Healthy Boundaries

A book I frequently recommend to clients, Better Boundaries, by Jan Black and 20151009_160245-1(2)Greg Enns, states that healthy boundaries are needed in order to value and own yourself and your life. “Personal boundaries are a set of flexible and inflexible limits [established by you] that let good in and keep bad out” (Black & Enns, p. 13). Here are two more definitions:

Personal boundaries are the physical, emotional and mental limits we establish to protect ourselves from being manipulated, used, or violated by others. They allow us to separate who we are, and what we think and feel, from the thoughts and feelings of others.

A limit or space between you and the other person; a clear place where you begin and the other person ends.

So if boundaries are needed in order to value and own yourself and your life – how do we get them? And, if boundaries are so important, why do so many of us seem to struggle with either creating them or maintaining them?

Whatever boundaries we have, we probably learned them from our families of origin or early caregivers. The norms of our families informally throughout our lives and from our families’ cultures and dynamics. If you grew up in a situation where very few boundaries were in place and/or respected, then you may be unaware that your boundaries are being crossed, or that you are crossing the boundaries of others. Perhaps there were no choices for you, or the opposite – no structure at all and you are unaware of your own or other people’s limits and boundaries. If you came from the kind of family where children had little or no voice, where feelings and opinions were not encouraged,  you may struggle with assertiveness, feel powerless at times and unable to speak up for yourself. You may also have hard time saying no to people, feel like you have no say, or that everyone else comes first.  In homes where there was any form of abuse, boundaries are often weak or non-existent. It is possible though, to learn boundaries through other more positive experiences. As you get older and more independent, you might see healthy boundaries in place in other environments and adopt those ways for yourself. Boundaries can be learned at any time, as long as you are aware you have the right to personal boundaries.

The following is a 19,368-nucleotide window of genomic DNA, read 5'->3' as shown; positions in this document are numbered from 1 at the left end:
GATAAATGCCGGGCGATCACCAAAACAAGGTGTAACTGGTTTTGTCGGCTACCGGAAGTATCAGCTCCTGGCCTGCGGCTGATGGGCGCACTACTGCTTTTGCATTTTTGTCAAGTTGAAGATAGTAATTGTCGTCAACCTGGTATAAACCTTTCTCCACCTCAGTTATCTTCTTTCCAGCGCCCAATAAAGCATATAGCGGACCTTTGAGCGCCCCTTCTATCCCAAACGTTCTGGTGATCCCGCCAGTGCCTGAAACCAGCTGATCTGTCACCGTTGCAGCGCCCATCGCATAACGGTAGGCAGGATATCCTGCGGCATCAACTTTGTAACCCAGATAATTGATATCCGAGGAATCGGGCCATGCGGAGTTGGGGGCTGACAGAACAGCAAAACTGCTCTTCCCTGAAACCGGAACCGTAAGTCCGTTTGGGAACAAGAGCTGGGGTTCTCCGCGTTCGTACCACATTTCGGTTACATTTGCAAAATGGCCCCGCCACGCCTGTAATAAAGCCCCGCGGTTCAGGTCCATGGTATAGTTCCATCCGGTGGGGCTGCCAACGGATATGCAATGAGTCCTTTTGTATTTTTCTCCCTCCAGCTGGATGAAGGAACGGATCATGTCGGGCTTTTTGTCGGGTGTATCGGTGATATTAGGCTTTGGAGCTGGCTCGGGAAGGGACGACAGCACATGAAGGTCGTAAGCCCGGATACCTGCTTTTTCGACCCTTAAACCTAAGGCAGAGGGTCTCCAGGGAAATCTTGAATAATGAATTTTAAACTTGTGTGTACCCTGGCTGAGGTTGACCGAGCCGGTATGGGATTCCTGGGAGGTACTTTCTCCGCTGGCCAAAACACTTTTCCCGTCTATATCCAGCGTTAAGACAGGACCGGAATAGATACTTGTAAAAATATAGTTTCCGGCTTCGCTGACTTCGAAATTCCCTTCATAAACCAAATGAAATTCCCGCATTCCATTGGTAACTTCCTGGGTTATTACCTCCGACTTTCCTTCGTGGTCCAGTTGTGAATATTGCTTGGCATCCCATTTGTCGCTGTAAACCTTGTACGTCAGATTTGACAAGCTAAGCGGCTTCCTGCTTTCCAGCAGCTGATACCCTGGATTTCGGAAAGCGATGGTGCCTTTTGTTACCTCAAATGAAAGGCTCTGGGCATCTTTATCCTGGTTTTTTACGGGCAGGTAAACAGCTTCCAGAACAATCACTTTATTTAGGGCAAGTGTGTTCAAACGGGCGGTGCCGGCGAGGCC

Boundaries are closely related to assertiveness; by having personal boundaries in place, you will be more likely to assert yourself. Boundaries demonstrate to you and to others that you have self-respect and self-worth, which are important components of health and happiness. By adopting a self-care philosophy that demonstrates to you and those around you that you value and respect your self, you can improve self-worth and when you treat yourself better, you won’t settle for less from others. You will also be more compassionate toward others, but with boundaries in place you won’t become absorbed in their problems.

It takes courage to make changes like these if you’re not accustomed to having personal boundaries in place, saying no to people’s requests and demands, and allowing yourself time to care of you. The first step is knowing you have the right to personal boundaries. Read more about the role boundaries can play in your life, and start implementing some small changes that can help you feel stronger.

For tips on assertiveness, visit this web site:

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